Birthright Israel, scheduled to bring 6,000 college students from North
America to Israel over the coming months, is the latest proposed panacea
for the crisis in Jewish identity.
David Forman, director of the Reform Movement's Israel programs, rightly characterized the idea of providing every college student a free trip to Israel as "an act of desperation." American Jewry continues to search for a magical quick-fix that will allow for Jewish continuity without Judaism.
That search for a purely ethnic identity - Jewishness without content - is doomed to fail, for it cannot answer a young Jew's most basic questions: Of what importance is my Jewishness? Why does it matter if I continue to view myself as Jewish? What claim does the Jewish people have on me other than that it has been around a long time?
So-called "Jewish identity" has been defined down to the point that it is considered a supreme triumph if one Jew marries another. If that couple also join a temple (no matter how infrequently they attend) and write out a check to the federation, what more could one hope for?
Birthright Israel godfather and patron Michael Steinhardt unwittingly indicated how easily the program could turn into another monument to emptiness when he expressed the hope that a trip to Israel would join the "bar and bat mitzva" as milestones in young Jewish lives. The modern bar mitzva usually does little more than mark the end of any formal Jewish education and provide an opportunity for parents to compete in conspicuous consumption.
A reporter's of her recent two days with a Birthright group gives some taste of Steinhardt's vision in action. By the first morning lecture, one student is already guzzling a beer, causing the supervisors to reconsider their alcohol policy. Throughout, the reporter is regaled with stories of drinking exploits on the trip.
The most hopeful remarks about Jewish continuity she hears were one coed's comment that Israeli soldiers are "amazing" and a young man's remark that "Israeli women are beautiful."
During a preplanned "conversation'" designed to bring out the advantages of living in a culture where one is a majority, one student and then another announce that Christmas is their favorite holiday.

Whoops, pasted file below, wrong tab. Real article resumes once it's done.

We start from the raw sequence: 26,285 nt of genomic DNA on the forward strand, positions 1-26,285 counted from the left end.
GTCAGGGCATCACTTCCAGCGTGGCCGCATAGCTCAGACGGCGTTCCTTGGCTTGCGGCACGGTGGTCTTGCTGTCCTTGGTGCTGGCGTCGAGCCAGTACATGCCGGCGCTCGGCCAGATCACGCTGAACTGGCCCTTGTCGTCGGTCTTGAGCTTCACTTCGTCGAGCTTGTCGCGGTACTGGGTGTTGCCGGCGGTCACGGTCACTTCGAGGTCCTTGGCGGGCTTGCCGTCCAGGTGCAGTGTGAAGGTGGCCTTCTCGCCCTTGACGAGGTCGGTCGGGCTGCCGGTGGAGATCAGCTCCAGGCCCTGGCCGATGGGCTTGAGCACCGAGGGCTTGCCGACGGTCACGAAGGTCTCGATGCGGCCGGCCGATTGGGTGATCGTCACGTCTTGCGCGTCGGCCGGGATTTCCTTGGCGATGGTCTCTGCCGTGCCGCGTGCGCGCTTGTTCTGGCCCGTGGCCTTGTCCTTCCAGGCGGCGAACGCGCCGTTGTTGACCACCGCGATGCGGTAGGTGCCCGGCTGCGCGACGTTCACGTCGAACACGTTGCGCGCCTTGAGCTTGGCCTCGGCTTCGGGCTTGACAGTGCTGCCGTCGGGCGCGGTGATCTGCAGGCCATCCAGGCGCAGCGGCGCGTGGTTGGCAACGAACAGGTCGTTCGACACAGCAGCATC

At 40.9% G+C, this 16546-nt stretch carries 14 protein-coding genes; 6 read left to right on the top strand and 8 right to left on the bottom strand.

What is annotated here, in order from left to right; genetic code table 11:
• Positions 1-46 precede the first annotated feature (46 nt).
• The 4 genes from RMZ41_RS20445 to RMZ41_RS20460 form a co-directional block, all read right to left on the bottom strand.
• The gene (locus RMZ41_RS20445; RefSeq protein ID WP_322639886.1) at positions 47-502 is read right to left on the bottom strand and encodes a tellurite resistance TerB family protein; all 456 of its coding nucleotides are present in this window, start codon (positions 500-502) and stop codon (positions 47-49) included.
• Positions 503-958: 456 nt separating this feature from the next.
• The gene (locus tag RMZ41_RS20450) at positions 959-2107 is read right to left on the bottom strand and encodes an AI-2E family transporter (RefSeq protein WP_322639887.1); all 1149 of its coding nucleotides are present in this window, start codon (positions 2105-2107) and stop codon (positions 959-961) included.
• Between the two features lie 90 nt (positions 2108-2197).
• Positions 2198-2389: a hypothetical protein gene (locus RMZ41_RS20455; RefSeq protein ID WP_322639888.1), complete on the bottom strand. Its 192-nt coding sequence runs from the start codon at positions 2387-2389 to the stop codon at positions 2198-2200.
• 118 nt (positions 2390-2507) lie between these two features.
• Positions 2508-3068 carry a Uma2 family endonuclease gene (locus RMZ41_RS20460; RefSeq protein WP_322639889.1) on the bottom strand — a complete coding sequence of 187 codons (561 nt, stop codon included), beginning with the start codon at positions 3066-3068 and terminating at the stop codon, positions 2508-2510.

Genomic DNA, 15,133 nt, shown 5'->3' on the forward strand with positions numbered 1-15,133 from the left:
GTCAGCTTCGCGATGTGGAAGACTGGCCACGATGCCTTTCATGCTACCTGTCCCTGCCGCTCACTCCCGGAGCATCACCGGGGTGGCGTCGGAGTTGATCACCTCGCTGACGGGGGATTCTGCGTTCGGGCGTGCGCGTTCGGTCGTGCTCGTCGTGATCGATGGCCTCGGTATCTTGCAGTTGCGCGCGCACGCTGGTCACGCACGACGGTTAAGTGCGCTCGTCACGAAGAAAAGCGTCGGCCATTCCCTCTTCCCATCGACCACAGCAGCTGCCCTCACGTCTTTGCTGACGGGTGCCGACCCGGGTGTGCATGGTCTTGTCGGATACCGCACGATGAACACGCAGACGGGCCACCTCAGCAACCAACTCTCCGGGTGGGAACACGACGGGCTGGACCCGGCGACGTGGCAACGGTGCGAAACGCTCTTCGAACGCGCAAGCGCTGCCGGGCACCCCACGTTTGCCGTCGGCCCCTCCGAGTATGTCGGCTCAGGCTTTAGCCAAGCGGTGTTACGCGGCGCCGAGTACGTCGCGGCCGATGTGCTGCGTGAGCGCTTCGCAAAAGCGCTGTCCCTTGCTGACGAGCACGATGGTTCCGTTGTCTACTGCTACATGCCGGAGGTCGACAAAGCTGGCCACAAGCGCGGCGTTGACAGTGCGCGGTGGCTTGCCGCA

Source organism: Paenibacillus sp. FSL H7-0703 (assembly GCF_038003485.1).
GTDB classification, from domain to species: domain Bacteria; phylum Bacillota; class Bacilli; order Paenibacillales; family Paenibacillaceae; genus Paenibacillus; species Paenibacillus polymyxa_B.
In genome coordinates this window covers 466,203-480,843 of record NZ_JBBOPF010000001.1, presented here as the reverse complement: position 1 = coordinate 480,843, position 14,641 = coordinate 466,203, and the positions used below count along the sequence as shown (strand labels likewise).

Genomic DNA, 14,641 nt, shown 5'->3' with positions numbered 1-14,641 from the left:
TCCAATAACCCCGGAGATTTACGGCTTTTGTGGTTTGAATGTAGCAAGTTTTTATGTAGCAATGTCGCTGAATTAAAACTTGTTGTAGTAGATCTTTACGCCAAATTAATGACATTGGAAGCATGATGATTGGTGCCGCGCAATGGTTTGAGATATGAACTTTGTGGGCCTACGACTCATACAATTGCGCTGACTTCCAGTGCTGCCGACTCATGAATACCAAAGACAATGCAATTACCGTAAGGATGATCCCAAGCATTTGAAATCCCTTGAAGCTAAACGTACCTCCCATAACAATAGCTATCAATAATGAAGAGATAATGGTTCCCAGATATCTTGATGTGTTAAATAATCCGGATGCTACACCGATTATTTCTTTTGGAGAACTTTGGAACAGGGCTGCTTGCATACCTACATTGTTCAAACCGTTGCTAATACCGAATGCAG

DAVID Breakstone, director of Camp Ramah in Israel, is probably being too pessimistic in his estimate that the chance of any lasting impact on a group of those with no previous exposure to Israel is about "one in a 100." Our Sages tells us that the air of Eretz Yisrael makes one wise.
Undoubtedly some students will ask themselves why they are in Israel and not sunning in Acapulco or skiing in Aspen. And even if they answer, "Because Israel was free," they will still have to ask themselves why Steinhardt and Charles Bronfman committed, with astonishing generosity, millions from their personal fortunes and the State of Israel gave $70 million to bring Jewish college students to Israel.
Those questions can lead to others: What does it mean to be Jewish? What did it mean for my ancestors? What is the secret that has allowed this people to survive all its oppressors?
Yet the premise that Israel by itself can continue to provide Jewish identity is woefully off the mark. Israel as a nation is going through its own profound Jewish identity crisis. It might be described as the world's largest laboratory for proving that ethnic Jewish identity cannot sustain itself for more than one or two generations.
What will American college students learn by meeting Israeli contemporaries? Will they experience their Jewishness as a bond of diverse people across wide expanses? Hardly likely.
On Israeli college campuses, post-Zionism reigns supreme.
Israel, proclaim the post-Zionists, must become a "state of its citizens,"
not a Jewish state. By definition, then, Israel will have no particular
connection to the Diaspora.
Will they learn love of the Land? How? By reading Avirama Golan in Ha'aretz describing Israelis as people "dwelling on another people's land, ... who have not yet learned to live in peace with their neighbors"?
Will they learn to see themselves as part of the ontinuum of Jewish history? From whom? From Israeli students who follow up a trip to Auschwitz with lewd entertainment and thereby demonstrate their alienation from the Jewish past? Some things one does not do after visiting one's grandparents' grave.
Even Israeli history does not move our young. An Israel TV reporter was shocked to find recently that students in a "better" Tel Aviv high school could not say where the Golan is, much less how it came to be in Israel's possession.
Reviewing the new Israeli history texts in Commentary, Hillel Halkin lamented, "There are many words missing here, the smallest of which
is 'we.' Nowhere is the ninth-grader reminded that he belongs to the
people he is reading about; ... nowhere that their story is his."
Students are invited to empathize with the plight of the Palestinians and to view Israeli history through their eyes. Well, if our American visitors want to do that, they will have no trouble doing so on their own college campuses.
In conversations with their Israeli contemporaries, American college students will find that the latter aspire to New York or Silicon Valley - if not to live there, then at least to import that culture.
For that, American college students might as well stay home.